Bengaluru MLA from Malleshwaram constituency Ashwath Narayan CN on Tuesday started a Change.org petition asking the Bruhat Bengaluru Mahanagara Palike (BBMP) to waive the Solid Waste Management Cess imposed on households which compost organic waste on their own. The petition is addressed to Karnataka Chief Minister HD Kumaraswamy, Bengaluru Development Minister and Deputy CM G Parameshwara and BBMP Commissioner Manjunath Prasad.
The Solid Waste Management Cess is collected by the BBMP as part of property tax and amounts to Rs 160-Rs 600 depending on the size of property. Ashwath argues that removing the cess will encourage sustainable measures like in-situ composting and recycling, thus bringing down the burden on the BBMP.
In his petition, Ashwath Narayan has written, “It is increasingly getting difficult to find a solution to the city’s growing waste. If the BBMP & Govt of Karnataka waives off the ‘SWM Cess’ for individual households and apartments, who manage and compost their ‘Wet Waste’ in-situ, it would incentivise more households and apartments to start composting in their own homes and premises. This will greatly reduce the quantum of waste the city has to manage daily and the financial burden of waste management (sic).”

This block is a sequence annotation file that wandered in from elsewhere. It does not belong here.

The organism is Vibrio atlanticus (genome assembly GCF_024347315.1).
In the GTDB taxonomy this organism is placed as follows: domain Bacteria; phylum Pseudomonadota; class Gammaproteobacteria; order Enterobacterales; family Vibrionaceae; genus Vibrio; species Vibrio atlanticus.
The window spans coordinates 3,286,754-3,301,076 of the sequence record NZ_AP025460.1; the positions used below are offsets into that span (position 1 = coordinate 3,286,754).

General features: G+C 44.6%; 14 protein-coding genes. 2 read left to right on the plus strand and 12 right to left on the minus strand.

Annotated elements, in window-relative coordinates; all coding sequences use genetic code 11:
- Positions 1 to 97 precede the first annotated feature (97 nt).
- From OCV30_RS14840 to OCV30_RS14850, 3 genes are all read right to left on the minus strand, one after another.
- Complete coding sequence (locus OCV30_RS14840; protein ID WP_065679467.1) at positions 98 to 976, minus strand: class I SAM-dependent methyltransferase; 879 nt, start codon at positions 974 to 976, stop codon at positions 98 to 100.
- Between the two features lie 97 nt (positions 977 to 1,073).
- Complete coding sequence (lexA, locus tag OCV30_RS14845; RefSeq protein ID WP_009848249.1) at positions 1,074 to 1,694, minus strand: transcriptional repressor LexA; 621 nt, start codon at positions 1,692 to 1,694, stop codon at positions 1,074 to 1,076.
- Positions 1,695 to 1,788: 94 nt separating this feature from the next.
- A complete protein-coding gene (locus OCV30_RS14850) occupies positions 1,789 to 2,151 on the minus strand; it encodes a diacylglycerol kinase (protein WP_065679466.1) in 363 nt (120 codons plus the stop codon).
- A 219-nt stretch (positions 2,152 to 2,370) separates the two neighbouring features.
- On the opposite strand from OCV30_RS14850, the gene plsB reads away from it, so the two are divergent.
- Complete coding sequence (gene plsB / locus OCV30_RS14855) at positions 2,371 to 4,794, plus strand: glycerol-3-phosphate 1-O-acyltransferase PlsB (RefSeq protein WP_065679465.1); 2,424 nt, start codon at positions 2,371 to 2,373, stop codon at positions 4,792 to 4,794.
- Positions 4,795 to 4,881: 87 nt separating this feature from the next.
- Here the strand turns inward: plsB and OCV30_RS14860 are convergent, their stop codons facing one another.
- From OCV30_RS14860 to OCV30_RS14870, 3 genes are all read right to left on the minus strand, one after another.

He also asked the BBMP to ensure that a proper channel for collection and distribution of the compost generated at homes is created, as currently most of it is sold at throwaway prices and people who are composting at home are left unrewarded.
Presently, waste management in Bengaluru is an utter mess. Due to a lack of waste processing centres in every ward as mandated by the Karnataka High Court, garbage is often burnt or dumped in drains, open spaces by BBMP-appointed contractors, which either way pollutes the air or water.
Speaking in favour of the petition, Seema Sharma, a solid waste management expert and citizen activist said, "Right now, it’s not that people are ready to compost, they have to be persuaded to do so. A financial incentive might help that process. Households, apartment complexes which are doing their own composting are reducing 60% of the waste that BBMP has to manage. It makes even more sense to rebate the SWM cess as composting has initial costs and maintenance costs when done at a community level. Under the present circumstances, even if the compost is sold to farmers, the operation costs are not met. So if the SWM cess is waived, it will help in breaking even. And importantly, waste is segregated at the source. So why not incentivise people to do good?"
She explained although it's usually the civic body's duty to process waste at a micro-level, in reality, the BBMP has been rapped by the Karnataka High Court and other courts for its lax approach.
“Once a contractor collects the waste, we don’t know where it will end. This will actually end up as a big favour to the BBMP itself as we know what is happening at the courts. But right now, many people who compost are not sure what to do with it,” she rued.
Seema said that former Agriculture Minister Krishna Byre Gowda (presently holding the rural development portfolio) had proposed a government platform for compost to be directly bought by farmers, but the project never took off.